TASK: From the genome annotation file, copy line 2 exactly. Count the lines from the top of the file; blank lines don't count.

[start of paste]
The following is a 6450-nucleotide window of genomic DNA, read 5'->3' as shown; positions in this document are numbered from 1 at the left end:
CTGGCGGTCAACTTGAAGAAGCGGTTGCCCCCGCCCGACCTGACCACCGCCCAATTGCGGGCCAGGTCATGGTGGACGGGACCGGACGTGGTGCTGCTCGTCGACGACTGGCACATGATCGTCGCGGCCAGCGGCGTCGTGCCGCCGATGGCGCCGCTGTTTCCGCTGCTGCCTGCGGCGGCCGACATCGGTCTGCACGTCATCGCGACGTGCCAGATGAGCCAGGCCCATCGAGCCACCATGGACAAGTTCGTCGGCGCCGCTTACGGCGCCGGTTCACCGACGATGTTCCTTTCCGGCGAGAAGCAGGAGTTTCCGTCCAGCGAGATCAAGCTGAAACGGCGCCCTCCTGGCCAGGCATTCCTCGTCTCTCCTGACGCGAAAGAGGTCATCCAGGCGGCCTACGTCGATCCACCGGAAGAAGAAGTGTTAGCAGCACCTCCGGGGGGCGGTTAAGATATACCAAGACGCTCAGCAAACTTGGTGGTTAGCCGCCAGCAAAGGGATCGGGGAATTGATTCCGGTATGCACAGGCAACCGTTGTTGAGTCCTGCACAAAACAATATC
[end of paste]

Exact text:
CTGGCGGTCAACTTGAAGAAGCGGTTGCCCCCGCCCGACCTGACCACCGCCCAATTGCGGGCCAGGTCATGGTGGACGGGACCGGACGTGGTGCTGCTCGTCGACGACTGGCACATGATCGTCGCGGCCAGCGGCGTCGTGCCGCCGATGGCGCCGCTGTTTCCGCTGCTGCCTGCGGCGGCCGACATCGGTCTGCACGTCATCGCGACGTGCCAGATGAGCCAGGCCCATCGAGCCACCATGGACAAGTTCGTCGGCGCCGCTTACGGCGCCGGTTCACCGACGATGTTCCTTTCCGGCGAGAAGCAGGAGTTTCCGTCCAGCGAGATCAAGCTGAAACGGCGCCCTCCTGGCCAGGCATTCCTCGTCTCTCCTGACGCGAAAGAGGTCATCCAGGCGGCCTACGTCGATCCACCGGAAGAAGAAGTGTTAGCAGCACCTCCGGGGGGCGGTTAAGATATACCAAGACGCTCAGCAAACTTGGTGGTTAGCCGCCAGCAAAGGGATCGGGGAATTGATTCCGGTATGCACAGGCAACCGTTGTTGAGTCCTGCACAAAACAATATC